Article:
So, anybody who has called themselves a poet has probably run into this situation.  You’re at a social gathering, making idle chit-chat with people you know very barely, and somebody interjects “He’s a poet” and points at you.  The people around you smile, and go, “Oh, we’re poets too!”  It sounds nice, but the conversation is headed towards disaster as soon as the person says, “So, do you want to hear one of mine?”  And, to be polite, you say, “Yeah, sure. ”  The person then assumes a fake sort of Brooklyn-ese, and replete with copious hand gestures, they go through their bad knock off of Jay-Z.  I guess I might be a little more forgiving if it ended up being imitations of Bushwick Bill and The Geto Boys.  At least then, I’d be tempted to think that they’re joking.

But, then again, that brings up another issue when it comes to reading poetry slush: you ending reading some stuff that’s not even poetry.  People quite often make the mistake of mistaking the word “poem” for the word “song.”  Granted, there are some similarities, and some bleed over between the two separate entities, but that doesn’t change one fundamental truth.  A song is a wholly different animal than “a poem.”

So, lets start with what, as I would see it, a poem actually is.  Poetry is the art of using language, usually in a compressed manner, to express something.  Poetry creates a reality experienced on the page.  Sure, it can also be spoken or sung, but a poem must rely totally on printed language.  If it doesn’t work on the page, than it’s not a successful poem.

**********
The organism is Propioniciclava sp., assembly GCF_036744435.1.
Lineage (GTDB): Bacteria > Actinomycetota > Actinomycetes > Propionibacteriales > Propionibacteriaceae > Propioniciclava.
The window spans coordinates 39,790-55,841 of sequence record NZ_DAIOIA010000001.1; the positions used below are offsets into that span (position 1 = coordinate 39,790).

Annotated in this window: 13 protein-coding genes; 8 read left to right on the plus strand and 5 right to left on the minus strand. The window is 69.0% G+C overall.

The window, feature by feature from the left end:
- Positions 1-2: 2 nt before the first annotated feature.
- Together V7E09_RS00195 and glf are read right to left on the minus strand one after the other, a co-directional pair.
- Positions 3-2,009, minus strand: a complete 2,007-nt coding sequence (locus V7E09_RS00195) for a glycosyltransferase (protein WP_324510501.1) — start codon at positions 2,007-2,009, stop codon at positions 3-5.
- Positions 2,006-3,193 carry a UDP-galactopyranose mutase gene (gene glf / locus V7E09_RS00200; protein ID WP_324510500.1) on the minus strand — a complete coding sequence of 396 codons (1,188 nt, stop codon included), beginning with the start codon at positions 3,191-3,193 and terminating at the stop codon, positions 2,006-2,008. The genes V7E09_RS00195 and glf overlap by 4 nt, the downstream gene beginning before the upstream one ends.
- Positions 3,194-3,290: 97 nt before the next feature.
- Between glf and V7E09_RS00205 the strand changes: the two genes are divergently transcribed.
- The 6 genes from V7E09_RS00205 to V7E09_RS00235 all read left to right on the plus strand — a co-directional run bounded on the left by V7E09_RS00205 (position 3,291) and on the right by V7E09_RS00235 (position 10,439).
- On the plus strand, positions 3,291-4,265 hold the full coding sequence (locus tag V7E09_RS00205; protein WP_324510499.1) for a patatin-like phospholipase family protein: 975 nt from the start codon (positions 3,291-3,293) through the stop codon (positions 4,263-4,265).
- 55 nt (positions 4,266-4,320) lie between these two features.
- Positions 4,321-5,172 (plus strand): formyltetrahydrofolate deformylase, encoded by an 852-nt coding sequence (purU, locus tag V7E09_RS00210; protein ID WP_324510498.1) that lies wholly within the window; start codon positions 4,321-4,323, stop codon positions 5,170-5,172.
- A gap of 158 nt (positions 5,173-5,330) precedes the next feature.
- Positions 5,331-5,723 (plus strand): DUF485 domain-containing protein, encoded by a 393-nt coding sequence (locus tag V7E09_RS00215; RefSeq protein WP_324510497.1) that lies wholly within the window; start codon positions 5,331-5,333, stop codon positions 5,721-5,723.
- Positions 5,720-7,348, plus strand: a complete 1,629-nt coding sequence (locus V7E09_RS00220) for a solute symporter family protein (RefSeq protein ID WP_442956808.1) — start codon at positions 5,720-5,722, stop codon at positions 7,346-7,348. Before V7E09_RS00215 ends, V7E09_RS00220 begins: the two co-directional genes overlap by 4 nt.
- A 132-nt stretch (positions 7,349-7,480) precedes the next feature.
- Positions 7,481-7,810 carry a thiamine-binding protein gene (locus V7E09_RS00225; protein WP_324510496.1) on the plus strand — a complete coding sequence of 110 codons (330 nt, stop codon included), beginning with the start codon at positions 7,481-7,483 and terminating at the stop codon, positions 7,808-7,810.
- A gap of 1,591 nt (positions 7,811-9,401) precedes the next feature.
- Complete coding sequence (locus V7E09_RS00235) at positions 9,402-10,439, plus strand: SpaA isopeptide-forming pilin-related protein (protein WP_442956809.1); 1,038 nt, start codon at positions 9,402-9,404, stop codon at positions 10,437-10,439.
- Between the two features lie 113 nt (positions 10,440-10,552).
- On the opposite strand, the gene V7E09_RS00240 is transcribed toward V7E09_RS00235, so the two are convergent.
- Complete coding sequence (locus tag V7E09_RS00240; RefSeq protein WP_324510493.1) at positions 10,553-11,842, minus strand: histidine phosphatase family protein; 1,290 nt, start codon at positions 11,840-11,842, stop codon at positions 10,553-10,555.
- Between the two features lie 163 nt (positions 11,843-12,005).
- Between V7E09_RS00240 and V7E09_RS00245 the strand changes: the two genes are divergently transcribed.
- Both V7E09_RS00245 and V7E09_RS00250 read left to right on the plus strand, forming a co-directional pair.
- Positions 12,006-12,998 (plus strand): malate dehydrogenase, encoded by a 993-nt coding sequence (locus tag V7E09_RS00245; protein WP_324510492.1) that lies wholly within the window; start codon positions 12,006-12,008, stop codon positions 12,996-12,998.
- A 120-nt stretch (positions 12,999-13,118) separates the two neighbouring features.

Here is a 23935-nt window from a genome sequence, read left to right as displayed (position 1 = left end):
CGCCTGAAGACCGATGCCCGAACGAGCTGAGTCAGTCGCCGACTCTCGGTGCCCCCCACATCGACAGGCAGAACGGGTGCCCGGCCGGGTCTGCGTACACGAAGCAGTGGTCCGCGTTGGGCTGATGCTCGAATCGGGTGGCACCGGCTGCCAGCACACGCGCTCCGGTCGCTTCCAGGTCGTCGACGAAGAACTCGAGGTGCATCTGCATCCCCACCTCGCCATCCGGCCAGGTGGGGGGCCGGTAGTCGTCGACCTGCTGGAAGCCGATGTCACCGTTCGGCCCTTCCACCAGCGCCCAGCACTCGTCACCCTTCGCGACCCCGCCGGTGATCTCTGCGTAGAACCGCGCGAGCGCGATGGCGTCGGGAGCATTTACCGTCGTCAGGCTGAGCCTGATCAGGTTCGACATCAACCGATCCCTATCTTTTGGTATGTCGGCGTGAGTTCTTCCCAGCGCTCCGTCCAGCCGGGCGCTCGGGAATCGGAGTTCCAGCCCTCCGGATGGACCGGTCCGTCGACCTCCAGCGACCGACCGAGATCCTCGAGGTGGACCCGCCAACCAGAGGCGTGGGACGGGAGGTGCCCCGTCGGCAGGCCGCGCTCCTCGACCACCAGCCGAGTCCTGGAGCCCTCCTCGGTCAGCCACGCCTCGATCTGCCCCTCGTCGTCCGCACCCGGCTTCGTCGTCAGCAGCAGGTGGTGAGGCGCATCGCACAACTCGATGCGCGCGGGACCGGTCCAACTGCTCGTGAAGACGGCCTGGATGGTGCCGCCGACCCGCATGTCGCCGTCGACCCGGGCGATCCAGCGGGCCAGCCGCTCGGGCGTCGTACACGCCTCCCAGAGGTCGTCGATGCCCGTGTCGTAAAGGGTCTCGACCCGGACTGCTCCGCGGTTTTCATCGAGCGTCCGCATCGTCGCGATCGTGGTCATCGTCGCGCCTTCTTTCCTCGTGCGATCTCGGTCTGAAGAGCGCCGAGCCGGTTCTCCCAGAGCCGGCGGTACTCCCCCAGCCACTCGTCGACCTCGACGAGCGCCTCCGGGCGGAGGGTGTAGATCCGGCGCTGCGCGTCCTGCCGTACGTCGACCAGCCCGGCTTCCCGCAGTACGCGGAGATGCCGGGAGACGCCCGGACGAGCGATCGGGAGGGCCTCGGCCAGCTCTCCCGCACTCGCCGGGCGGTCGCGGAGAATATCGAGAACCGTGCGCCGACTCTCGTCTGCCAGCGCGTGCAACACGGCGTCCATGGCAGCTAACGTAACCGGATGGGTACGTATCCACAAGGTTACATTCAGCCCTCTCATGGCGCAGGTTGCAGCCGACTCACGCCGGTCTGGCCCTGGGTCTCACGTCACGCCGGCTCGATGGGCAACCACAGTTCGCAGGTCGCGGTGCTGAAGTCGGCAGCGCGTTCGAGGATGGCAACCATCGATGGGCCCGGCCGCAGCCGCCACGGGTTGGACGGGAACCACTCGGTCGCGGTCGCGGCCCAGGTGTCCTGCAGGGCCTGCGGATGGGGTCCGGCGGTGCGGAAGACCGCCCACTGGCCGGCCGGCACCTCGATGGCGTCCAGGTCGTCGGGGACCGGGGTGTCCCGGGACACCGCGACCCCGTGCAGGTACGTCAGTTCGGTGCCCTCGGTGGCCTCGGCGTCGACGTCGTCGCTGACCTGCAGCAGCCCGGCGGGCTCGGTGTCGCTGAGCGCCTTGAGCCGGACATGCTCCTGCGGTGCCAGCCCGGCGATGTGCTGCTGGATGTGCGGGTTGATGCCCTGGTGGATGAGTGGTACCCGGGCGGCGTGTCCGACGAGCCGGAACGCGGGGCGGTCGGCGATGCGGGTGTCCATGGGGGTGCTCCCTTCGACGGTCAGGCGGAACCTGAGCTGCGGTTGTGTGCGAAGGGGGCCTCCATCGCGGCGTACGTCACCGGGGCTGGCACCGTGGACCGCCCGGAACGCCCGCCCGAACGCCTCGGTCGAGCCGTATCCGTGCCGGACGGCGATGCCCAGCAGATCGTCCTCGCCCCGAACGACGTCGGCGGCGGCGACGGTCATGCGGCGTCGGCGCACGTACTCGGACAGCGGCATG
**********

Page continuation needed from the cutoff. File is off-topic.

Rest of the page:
A song, on the other hand, is accompanied by music, and music plays just as an important role as the language of the lyrics.  For example, hip-hop has traditionally employed a lot of beats, loops, and samples that add to the lyrics’ meaning.  The aforementioned Geto Boys comes to mind, where on one their first Rick Rubin produced outing, they used samples from Al Pacino and Scarface.  Also, Tom Petty sued them and legally forced them to remove his voice sample from “Gangster of Love.”  So, when it comes to a song, if you remove the music, you have only half the experience left.  In poetry, the language has to account for ALL of the experience.

This is why hip-hop’s close cousin, poetry slams, are also not completely poetry unto itself.  Poetry slams are more performance art than actual poetry.  The moment that the text being recited begins to rely on stagecraft, voice inflection, and body language, it’s no longer poetry, but more of a dramatic monologue.  If you remove the performer from the text on only have half the experience left, then it’s definately not poetry.

To be fair, there are some songs, hip-hop lyrics, and poetry-slam monologues that are so well written that the language could stand by itself.  In those cases, such cross-overs could be considered poetry; however, in the scheme of things, these are the exceptions, not the norm.  Half the time, those song writers are versed in poetry as well.  However, when it comes to reading unsolcited poetry slush, 99.999% of the people who send in their garage band’s love ballads do not know any better, and their love songs tend to be trite, anyway.